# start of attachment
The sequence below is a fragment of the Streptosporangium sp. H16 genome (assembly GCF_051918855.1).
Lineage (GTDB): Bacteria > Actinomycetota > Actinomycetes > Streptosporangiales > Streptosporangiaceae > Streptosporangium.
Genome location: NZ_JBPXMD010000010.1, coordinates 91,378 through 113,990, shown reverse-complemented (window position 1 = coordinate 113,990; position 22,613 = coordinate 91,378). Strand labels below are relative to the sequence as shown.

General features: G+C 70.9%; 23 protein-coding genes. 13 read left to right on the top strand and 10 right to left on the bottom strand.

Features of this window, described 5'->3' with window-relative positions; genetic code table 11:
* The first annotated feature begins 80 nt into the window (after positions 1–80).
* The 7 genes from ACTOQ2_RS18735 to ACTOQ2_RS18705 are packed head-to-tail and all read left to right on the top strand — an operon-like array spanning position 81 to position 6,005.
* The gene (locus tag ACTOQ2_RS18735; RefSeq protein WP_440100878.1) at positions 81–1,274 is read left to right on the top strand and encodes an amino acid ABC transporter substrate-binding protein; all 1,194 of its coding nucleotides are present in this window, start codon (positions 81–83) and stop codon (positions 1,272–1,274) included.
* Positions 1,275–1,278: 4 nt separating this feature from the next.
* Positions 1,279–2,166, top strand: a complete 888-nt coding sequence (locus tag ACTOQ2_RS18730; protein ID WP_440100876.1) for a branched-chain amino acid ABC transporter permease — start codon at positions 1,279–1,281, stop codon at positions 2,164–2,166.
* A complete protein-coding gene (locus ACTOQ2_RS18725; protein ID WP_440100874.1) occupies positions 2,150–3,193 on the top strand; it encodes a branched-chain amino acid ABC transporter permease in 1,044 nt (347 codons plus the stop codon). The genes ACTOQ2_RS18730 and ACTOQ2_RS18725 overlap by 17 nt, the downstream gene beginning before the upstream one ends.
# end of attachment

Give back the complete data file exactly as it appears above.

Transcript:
The sequence below is a fragment of the Streptosporangium sp. H16 genome (assembly GCF_051918855.1).
Lineage (GTDB): Bacteria > Actinomycetota > Actinomycetes > Streptosporangiales > Streptosporangiaceae > Streptosporangium.
Genome location: NZ_JBPXMD010000010.1, coordinates 91,378 through 113,990, shown reverse-complemented (window position 1 = coordinate 113,990; position 22,613 = coordinate 91,378). Strand labels below are relative to the sequence as shown.

General features: G+C 70.9%; 23 protein-coding genes. 13 read left to right on the top strand and 10 right to left on the bottom strand.

Features of this window, described 5'->3' with window-relative positions; genetic code table 11:
* The first annotated feature begins 80 nt into the window (after positions 1–80).
* The 7 genes from ACTOQ2_RS18735 to ACTOQ2_RS18705 are packed head-to-tail and all read left to right on the top strand — an operon-like array spanning position 81 to position 6,005.
* The gene (locus tag ACTOQ2_RS18735; RefSeq protein WP_440100878.1) at positions 81–1,274 is read left to right on the top strand and encodes an amino acid ABC transporter substrate-binding protein; all 1,194 of its coding nucleotides are present in this window, start codon (positions 81–83) and stop codon (positions 1,272–1,274) included.
* Positions 1,275–1,278: 4 nt separating this feature from the next.
* Positions 1,279–2,166, top strand: a complete 888-nt coding sequence (locus tag ACTOQ2_RS18730; protein ID WP_440100876.1) for a branched-chain amino acid ABC transporter permease — start codon at positions 1,279–1,281, stop codon at positions 2,164–2,166.
* A complete protein-coding gene (locus ACTOQ2_RS18725; protein ID WP_440100874.1) occupies positions 2,150–3,193 on the top strand; it encodes a branched-chain amino acid ABC transporter permease in 1,044 nt (347 codons plus the stop codon). The genes ACTOQ2_RS18730 and ACTOQ2_RS18725 overlap by 17 nt, the downstream gene beginning before the upstream one ends.